In fact, I did enjoy the ensemble within this film. The mother and the farmhands, though not so much the daughter. Though that may be a subconscious thing knowing what was to befall her.
The thieves/rapists/murderers did an excellent job as desperate, hungry, cruel individuals who covet and steal with brutality.
I especially like the performance of Gunnel Lindblom who played Ingeri. The jealous bitterness was displayed very well in the opening parts of the film. Her calling out to Odin in particular created a strong promise of the "mood" of this film.

Something I didn't realize until meandering through IMDb as I do, but the one-eyed Bridge Keeper is actually supposed to be Odin with a number of hints to express this. A nice touch, that. And an amusing irony since the family is ardently Catholic and it is a "pagan" god that answers the prayers of the servant girl, Ingeri while the catholic God allows the rape/murder to occur. Sydow's character lamenting over that fact at the end of the film while with the same breath promises to build a church for Him.

While I am someone who does struggle through most arthouse films throughout the years, I found myself involved and intrigued as this played out.
I also watched the interview with director Ang Lee with the DVD I rented from my library. He had an excellent remark about how this film was so serene even with so much violence. He also noted on the intriguing use of filming Sydow's lamenting figure from behind instead of, as is more common, from in front to capture his emotions and how he would find himself doing the same thing when filming a character deeply lost in similar circumstances.
Intriguing stuff.

And an intriguing film to finish this Hall of Fame with.



jiraffejustin's Avatar
R.I.P. Billy Conforto
Some spoilers

The Virgin Spring

The most obvious thing that comes from Bergman films is that they are going to be beautiful and they are also going to be intense. They are going to be deep and they are going to be the type of films that you will probably have to return to gather all the things you need to really understand what you've seen. I don't know what everything I see means in his films, but they always make me think about various aspects of them film. In this one, we get a lot of fire and water. In Christianity both fire and water play a huge role. From the fires of hell or cloven tongues like as of fire. And water, the obvious one is the baptisms. Paganism is a large part of this film too, but I honestly know nothing about paganism in any form, so I anything that has to do with comparing and contrasting the two will be totally lost on me. But if this film is an attack on Christianity or religion in general, it is way more thought out than the typical militant atheist spouting whatever artless nonsense they have to say on the philosophies of the world. We see the little girl's father fighting with what God has allowed to be done and his own actions. I've seen a whole bunch of revenge films, but this might be the best one because man does that revenge not feel cathartic at all. I probably need to see this film 30 more times to really grasp everything Mr. Bergman had for me.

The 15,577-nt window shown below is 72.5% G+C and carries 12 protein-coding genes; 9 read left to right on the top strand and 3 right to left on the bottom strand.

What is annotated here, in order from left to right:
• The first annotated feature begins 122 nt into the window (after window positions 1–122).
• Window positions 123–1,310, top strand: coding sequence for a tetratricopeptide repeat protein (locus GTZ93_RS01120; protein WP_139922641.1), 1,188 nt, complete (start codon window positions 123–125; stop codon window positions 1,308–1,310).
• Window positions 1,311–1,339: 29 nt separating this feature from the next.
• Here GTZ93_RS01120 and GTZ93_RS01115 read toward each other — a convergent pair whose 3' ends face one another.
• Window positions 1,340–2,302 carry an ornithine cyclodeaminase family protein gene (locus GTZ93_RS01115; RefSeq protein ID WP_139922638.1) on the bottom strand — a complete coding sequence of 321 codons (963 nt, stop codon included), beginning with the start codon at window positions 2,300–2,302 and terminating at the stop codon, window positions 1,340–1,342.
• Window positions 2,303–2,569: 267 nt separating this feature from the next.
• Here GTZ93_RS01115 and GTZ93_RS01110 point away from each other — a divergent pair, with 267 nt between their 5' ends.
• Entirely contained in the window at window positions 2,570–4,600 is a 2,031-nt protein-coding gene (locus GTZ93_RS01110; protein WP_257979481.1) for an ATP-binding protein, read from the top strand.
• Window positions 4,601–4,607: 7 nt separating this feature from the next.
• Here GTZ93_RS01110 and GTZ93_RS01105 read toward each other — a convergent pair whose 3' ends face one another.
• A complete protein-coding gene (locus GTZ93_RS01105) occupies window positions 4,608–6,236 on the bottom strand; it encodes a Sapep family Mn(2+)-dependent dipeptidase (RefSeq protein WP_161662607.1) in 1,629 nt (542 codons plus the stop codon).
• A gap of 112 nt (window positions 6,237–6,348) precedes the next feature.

Think you used enough dynamite there, Butch?
@Citizen Rules, @ahwell @KeyserCorleone, @Miss Vicky @Siddon, @John-Conner, @neiba, @rauldc14, @jiraffejustin


IT IS OFFICIAL
ALL VOTES ARE NOW IN!!

With one day left on our extended deadline we have everyone's vote in!


As I've stated before this has been the EASIET Hall of Fame that I've run so far. Everyone stayed in, no serious disturbances or issues and just a small group of us slackers (which of course I do include myself in). Thank you ALL for your participation and assistance in making it such a breeze to host.

While we do have neiba's reviews for Cinema Paradiso and Return To Paradise left to post, I will be doing the reveal on:

Thursday August 15 around 9 O'Clock pm Eastern Time

should there be a wish to move it to Friday or Saturday, I can do either of those days as well, while keeping it around 9 pm on whatever night we all go for.
On the day of the reveal, somewhere around 8pm or a little after, I'll post a mention with a more accurate reveal time, along with a 10 min HEADS UP before the Reveal begins.
Let me know which (if any of the 3 days) work best for everyone.



This one was great. I am really pumped for the 20th as well. One of the best generals in a long time.
I'll hold off on starting the 20th until most of the regulars have caught their breath and are ready for it. You guys just let me know when you want it to start.



Think you used enough dynamite there, Butch?
Wrong Conner Ed, i'm John-Connor..
Won't make 9 PM eastern (that's 3 AM over here) but will check it out first thing in the morning.
I am SUCH a putz!
Sorry about that John.